Florida’s governor, Ron DeSantis, is quietly assembling a senior staff for an expected 2024 presidential campaign that will be headed by his top political adviser, Generra Peck, and around seven other Republican operatives serving as top advisers, according to two people familiar with the matter.
The leadership roster remains subject to change since the campaign – which could launch as soon as the start of next month – does not yet technically exist and most salaries are being paid, for the moment, through the state Republican party.
But some of the senior staff have started to move in recent weeks to the campaign’s base in Tallahassee, the people said, as DeSantis prepares to announce his presidential ambitions as perhaps the closest challenger to Donald Trump for the 2024 Republican nomination.
The leadership roster, described to the Guardian, shows an initial team of advisers drawn from people who have previously worked for the governor, either from his time in Congress or his re-election campaign last year, as well as relative newcomers to his circle.
Yet the lack of presidential campaign experience among the senior staff and the wisdom of recruiting a team that appears conventional in nature to take on an unconventional candidate like Trump has emerged as an early concern among some of the governor’s allies.
DeSantis has recently taken curveballs from the Trump campaign, which cut a television ad mocking him for using his fingers to eat chocolate pudding, something he has denied, and slammed him as unelectable in a general election after he became the face of a six-week abortion ban in Florida.
The campaign manager is expected to be Peck, one of DeSantis’s most trusted advisers, who most recently shepherded his 2022 re-election effort for Florida governor, which saw him defeat the Democratic challenger and former governor Charlie Crist by almost 20 percentage points.
Peck is considered a highly adept political operator – notably including by Trump’s own team – who associates say earned the trust of DeSantis and his wife, Casey. At the governor’s inauguration, Peck was one of the people he thanked for his success.
The political director is expected to be Ryan Tyson, another top DeSantis adviser and one of the best-known Republican pollsters, who has been tasked with turning DeSantis’s legislative record in Florida into campaign policy that could work for a national audience.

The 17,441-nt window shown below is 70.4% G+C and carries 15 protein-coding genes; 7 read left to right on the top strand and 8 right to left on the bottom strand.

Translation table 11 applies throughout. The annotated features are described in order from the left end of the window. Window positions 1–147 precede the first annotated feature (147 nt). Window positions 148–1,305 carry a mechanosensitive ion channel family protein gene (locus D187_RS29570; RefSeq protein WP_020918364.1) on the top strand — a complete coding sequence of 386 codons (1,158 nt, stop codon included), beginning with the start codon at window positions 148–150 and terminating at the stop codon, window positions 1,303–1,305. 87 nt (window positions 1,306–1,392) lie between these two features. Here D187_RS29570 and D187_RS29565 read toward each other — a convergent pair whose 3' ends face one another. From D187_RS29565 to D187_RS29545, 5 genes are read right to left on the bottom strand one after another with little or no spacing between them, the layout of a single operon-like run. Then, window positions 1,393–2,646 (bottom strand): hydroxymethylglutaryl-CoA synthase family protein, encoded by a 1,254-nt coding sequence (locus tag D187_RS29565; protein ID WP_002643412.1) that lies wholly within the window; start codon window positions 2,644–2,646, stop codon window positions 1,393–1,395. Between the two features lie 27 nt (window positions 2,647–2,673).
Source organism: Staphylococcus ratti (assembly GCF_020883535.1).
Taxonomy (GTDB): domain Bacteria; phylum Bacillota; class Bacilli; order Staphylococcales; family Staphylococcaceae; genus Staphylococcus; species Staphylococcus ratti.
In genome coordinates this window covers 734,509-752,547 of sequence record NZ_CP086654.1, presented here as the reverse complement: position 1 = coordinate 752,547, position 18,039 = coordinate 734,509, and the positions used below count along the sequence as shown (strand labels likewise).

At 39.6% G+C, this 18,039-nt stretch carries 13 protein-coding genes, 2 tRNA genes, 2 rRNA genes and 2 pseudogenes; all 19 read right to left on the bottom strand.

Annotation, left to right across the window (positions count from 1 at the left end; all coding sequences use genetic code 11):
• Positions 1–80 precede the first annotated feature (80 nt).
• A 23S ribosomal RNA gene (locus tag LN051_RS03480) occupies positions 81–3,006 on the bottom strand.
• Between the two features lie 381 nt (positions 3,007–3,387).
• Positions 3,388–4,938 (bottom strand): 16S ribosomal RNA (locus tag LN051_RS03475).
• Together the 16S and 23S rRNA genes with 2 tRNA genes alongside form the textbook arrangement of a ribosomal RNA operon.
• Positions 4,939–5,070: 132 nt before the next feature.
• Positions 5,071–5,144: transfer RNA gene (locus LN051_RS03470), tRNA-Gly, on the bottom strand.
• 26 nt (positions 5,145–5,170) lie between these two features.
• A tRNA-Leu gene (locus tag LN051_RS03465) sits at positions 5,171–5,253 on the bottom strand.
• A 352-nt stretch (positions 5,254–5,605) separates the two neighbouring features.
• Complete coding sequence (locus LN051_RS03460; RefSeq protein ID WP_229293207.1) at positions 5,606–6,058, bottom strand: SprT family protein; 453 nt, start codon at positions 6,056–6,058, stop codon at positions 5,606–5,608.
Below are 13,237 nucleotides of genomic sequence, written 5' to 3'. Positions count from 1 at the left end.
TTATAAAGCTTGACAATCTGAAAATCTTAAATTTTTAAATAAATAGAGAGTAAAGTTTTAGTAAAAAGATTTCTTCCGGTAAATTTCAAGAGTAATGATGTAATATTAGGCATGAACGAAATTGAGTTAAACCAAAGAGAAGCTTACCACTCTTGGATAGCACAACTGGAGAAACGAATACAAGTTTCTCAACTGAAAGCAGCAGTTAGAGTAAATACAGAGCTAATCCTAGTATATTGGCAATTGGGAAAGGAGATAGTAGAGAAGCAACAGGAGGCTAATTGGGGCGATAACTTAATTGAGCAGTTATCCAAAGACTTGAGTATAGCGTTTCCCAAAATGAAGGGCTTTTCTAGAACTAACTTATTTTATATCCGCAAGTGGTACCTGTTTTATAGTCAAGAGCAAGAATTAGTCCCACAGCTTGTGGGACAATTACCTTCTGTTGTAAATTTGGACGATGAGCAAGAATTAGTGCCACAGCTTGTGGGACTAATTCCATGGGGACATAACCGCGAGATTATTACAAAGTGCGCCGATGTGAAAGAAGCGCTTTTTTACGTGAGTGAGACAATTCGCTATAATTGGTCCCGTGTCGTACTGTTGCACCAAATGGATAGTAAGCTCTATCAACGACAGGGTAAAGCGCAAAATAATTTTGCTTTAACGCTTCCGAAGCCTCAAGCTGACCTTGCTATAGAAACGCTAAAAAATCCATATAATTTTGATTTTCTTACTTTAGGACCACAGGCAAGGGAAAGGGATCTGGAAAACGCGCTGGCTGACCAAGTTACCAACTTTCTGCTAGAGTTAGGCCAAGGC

Tyson has had a rocky start. This week, DeSantis made a special trip to Washington to meet with Republican members of Congress, only for them to mostly turn around and endorse Trump. The only endorsement for DeSantis came from Representative Laurel Lee, who served in his administration.
The policy team is expected to be headed by Dustin Carmack, DeSantis’s chief of staff when he was a member of Congress, from 2013 until 2018, before he ran for Florida governor. Carmack was also the chief of staff for the director of national intelligence during the Trump administration.
The communications team is expected to be headed by David Abrams, who came over from the Republican State Leadership Committee. Abrams previously worked for the former New Jersey governor Chris Christie and the New Hampshire governor, Chris Sununu – both potential 2024 candidates.
Also a senior adviser for press is Christina Pushaw, responsible for rapid response. Pushaw came under scrutiny last year when the justice department directed her to retroactively register as a foreign agent for her work on behalf of the former president of Georgia Mikheil Saakashvili from 2018 until 2020.
In a reflection of Casey DeSantis’s influence on her husband’s political career, her top aide, Melissa Peters, is also expected to serve as a senior adviser, with the title of chief financial officer overseeing operations, acting effectively as “the voice” of the would-be first lady on the campaign.
The chief technology officer is expected to be Carl Sceusa, who helped set up the WinRed platform, which generated more than $1bn in digital fundraising for Republican candidates in the 2020 election in only 15 months. He is expected to work with Ethan Eilon, who is heading the digital team.
DeSantis had discussed having Heather Barker run the finance operation, but last month, she joined Never Back Down Pac – the main fundraising vehicle for the DeSantis campaign. Barker’s deputy, Tucker Obenshain, is now expected to lead the advance team.
A spokesperson for DeSantis declined to comment on personnel moves.
The senior staff roster effectively outlines a leadership team of around eight people as DeSantis looks to finalize his campaign operation ahead of a 2024 announcement that could come as early as the first two weeks of May or as late as July, one of the people said.
That number could still expand, and some DeSantis allies have told associates that they believe other close aides to the governor could yet join the campaign. One name that has frequently been floated as an expected addition to the senior staff, for example, is the veteran national Republican operative Phil Cox.
The campaign’s ambition is to reach a headcount of around 80 people by the time DeSantis announces. That would rival the Trump campaign, which has been staffing up since November – but it is unclear whether DeSantis has a payroll system in place for such an expansion, the person said.